Participants jump over the fire at the Svyatki 2017 festival of entertainment and fun in the Chelyabinsk Region.Aleksandr Kondratuk/Sputnik
Svyatki is the period from Orthodox Christmas Eve (Jan.7) to the Epiphany (Jan.19). Traditionally, Russians all over the country would spend these two weeks doing crazy things, forgetting about work, and celebrating. But why?
Many cultures observe the winter solstice as the start of the new astronomical year. From this point, the days become longer and ancient people believed this represented the birth of the New Year. In turn, they thought all fate for the upcoming year was being defined. This is why Svyatki was treated with such importance.
Russians would feast until the point of excess during this time in the hope that the next 12 months would be fruitful. For Russian peasants who toiled in the fields all year round, the celebrations were a valuable break.
Uzorochye Theatre actors singing Christmas Carols.Alexander Ryumin/TASS
The name Svyatki comes from the word svyatoy (“holy”), but ironically this was the most unholy and pagan time of the year. Russians believed the period between the birth and baptism of Christ was “a time without the cross.”
“God, rejoiced after his son was born, opened all the doors and let the devils out to play,” the folk legend goes. Work was banned during Svyatki, especially for young people — they were busy acting as imps and spirits. To do this, guys (and some brave girls) put on scary masks and asked for treats all over the village. The “devils” wore old rags, fake beards, pointed leather hats, sang and shouted loudly, and played simple instruments — scaring the villagers. But you had to welcome them and offer treats or the year would be unlucky, a bit like Halloween. But in Russia, even if treats were given, tricks were played nonetheless, usually later in the night after people had gone to bed.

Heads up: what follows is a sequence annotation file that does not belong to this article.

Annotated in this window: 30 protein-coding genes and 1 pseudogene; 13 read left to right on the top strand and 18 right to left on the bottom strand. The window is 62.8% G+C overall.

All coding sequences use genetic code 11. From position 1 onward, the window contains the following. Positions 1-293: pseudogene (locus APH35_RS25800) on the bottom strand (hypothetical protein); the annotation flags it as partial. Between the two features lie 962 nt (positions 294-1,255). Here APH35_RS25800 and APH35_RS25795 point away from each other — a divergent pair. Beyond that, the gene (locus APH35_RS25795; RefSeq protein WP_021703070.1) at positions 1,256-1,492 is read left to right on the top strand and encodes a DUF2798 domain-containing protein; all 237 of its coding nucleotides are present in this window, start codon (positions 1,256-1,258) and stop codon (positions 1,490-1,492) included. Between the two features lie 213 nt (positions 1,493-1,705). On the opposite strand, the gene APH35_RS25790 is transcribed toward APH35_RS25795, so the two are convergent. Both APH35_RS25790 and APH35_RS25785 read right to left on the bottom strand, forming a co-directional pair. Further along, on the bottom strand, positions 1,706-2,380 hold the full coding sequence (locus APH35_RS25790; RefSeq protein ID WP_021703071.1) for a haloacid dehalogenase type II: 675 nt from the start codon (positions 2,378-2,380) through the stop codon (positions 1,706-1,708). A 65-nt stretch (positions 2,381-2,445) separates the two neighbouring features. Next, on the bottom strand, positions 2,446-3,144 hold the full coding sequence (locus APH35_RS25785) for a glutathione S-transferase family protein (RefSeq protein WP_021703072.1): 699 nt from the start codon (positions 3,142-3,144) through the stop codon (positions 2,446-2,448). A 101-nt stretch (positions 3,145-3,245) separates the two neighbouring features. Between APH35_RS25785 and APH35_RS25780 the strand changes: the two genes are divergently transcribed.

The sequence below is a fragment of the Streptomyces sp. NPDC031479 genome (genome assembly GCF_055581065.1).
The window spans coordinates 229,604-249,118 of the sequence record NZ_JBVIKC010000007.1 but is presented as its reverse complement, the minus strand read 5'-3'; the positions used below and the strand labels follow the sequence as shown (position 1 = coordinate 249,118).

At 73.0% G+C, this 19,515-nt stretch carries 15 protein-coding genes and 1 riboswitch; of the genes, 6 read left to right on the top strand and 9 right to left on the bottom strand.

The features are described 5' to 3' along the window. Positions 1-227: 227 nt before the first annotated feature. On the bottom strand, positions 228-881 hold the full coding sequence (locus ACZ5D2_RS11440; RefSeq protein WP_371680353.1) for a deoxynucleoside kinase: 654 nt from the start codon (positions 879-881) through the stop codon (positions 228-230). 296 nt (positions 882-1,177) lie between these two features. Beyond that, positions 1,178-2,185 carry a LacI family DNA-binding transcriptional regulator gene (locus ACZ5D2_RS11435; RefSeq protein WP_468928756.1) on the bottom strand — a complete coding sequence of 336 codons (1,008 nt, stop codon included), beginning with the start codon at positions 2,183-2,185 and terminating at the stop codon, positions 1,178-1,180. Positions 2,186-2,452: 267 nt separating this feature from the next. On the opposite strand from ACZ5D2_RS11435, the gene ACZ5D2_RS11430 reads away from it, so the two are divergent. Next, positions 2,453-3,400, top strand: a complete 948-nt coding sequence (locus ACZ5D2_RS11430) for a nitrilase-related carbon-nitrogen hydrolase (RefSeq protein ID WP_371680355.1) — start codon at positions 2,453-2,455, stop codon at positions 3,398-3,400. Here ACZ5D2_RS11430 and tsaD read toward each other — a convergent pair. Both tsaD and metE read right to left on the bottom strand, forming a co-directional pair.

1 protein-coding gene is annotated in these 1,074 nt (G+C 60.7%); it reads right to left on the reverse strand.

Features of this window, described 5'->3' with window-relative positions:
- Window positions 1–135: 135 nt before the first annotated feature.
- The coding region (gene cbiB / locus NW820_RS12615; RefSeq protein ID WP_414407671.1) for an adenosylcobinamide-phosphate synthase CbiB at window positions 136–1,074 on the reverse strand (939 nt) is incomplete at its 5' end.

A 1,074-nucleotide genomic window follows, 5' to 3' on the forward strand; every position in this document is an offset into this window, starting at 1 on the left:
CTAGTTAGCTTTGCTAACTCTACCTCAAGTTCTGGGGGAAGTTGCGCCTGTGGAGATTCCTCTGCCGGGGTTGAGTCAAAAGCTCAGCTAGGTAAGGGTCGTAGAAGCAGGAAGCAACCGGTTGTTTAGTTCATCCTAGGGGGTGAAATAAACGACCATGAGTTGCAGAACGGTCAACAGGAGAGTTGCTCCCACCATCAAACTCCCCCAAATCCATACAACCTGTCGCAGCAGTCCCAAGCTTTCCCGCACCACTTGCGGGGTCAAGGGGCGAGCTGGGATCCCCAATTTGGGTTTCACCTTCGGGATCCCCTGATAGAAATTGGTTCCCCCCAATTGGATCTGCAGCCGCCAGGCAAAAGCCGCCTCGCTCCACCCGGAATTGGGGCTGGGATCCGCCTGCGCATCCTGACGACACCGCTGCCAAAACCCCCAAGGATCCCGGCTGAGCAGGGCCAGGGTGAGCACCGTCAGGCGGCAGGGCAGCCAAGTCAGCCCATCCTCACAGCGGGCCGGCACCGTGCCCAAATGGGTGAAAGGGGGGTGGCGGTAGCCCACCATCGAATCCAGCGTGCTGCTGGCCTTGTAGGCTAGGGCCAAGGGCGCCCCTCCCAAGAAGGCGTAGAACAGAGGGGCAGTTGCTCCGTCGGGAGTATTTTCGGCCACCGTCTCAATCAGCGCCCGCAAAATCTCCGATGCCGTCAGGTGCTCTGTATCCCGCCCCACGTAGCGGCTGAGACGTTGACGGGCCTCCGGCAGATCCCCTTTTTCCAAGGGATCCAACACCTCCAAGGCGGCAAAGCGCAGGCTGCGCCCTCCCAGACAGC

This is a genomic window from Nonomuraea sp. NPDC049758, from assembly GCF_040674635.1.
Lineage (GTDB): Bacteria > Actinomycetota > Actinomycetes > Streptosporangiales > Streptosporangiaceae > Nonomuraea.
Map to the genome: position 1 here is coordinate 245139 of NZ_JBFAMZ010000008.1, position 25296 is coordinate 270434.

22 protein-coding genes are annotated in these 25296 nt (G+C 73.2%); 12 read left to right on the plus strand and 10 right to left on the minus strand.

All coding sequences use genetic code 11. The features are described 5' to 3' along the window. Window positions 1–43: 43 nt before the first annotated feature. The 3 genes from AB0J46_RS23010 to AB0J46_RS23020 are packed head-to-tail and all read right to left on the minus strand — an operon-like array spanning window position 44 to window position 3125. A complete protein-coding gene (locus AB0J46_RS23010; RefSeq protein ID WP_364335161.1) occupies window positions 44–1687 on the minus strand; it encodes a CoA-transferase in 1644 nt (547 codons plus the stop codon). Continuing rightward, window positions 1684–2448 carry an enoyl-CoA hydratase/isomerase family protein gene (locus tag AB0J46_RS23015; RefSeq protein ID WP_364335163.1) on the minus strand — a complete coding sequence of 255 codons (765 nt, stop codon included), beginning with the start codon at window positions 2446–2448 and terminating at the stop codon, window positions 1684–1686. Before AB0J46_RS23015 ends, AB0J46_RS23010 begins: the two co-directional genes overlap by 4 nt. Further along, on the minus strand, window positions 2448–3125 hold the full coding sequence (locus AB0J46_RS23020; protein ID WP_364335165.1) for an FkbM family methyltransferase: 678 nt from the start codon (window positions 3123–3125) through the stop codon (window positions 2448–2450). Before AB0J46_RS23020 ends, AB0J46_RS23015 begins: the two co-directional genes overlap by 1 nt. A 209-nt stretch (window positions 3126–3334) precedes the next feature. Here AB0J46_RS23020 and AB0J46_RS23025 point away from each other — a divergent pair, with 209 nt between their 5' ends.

Playing the dead
During Svyatki it was believed the dead would visit. On the eve of large feasts like Christmas, New Year, and the Epiphany villagers didn’t take any food away from the table so their deceased ancestors would have something to eat as well. Also, acting out funerals was also very popular in most villages. Here’s how it went:
A boy dressed in a shroud sporting false teeth made from a turnip and flour on his face (so he resembled a dead man) would be tied to a bench. A fake priest with a clay thurible filled with a smoking mix of moss and manure would hold a mock funeral service with “prayers” (just swear words). For the “wake ceremony,” everybody would get a slice of dried manure. This crazy rite symbolized the funeral of the past year.
The problem was that very few people would be willing to host such a bizarre/disgusting ceremony in their house, so the youths would look for an old izba (traditional wooden house). They usually played all sorts of games in these houses where they were able to run amok. In one game during Svyatki, girls would act as mares, while guys would examine them and choose one; they would then kiss their mare and place her on their knees. In another game, one guy would act as a bull, wearing a clay pot with real horns and butt girls below the waist, until another guy “kills” the bull by breaking the pot.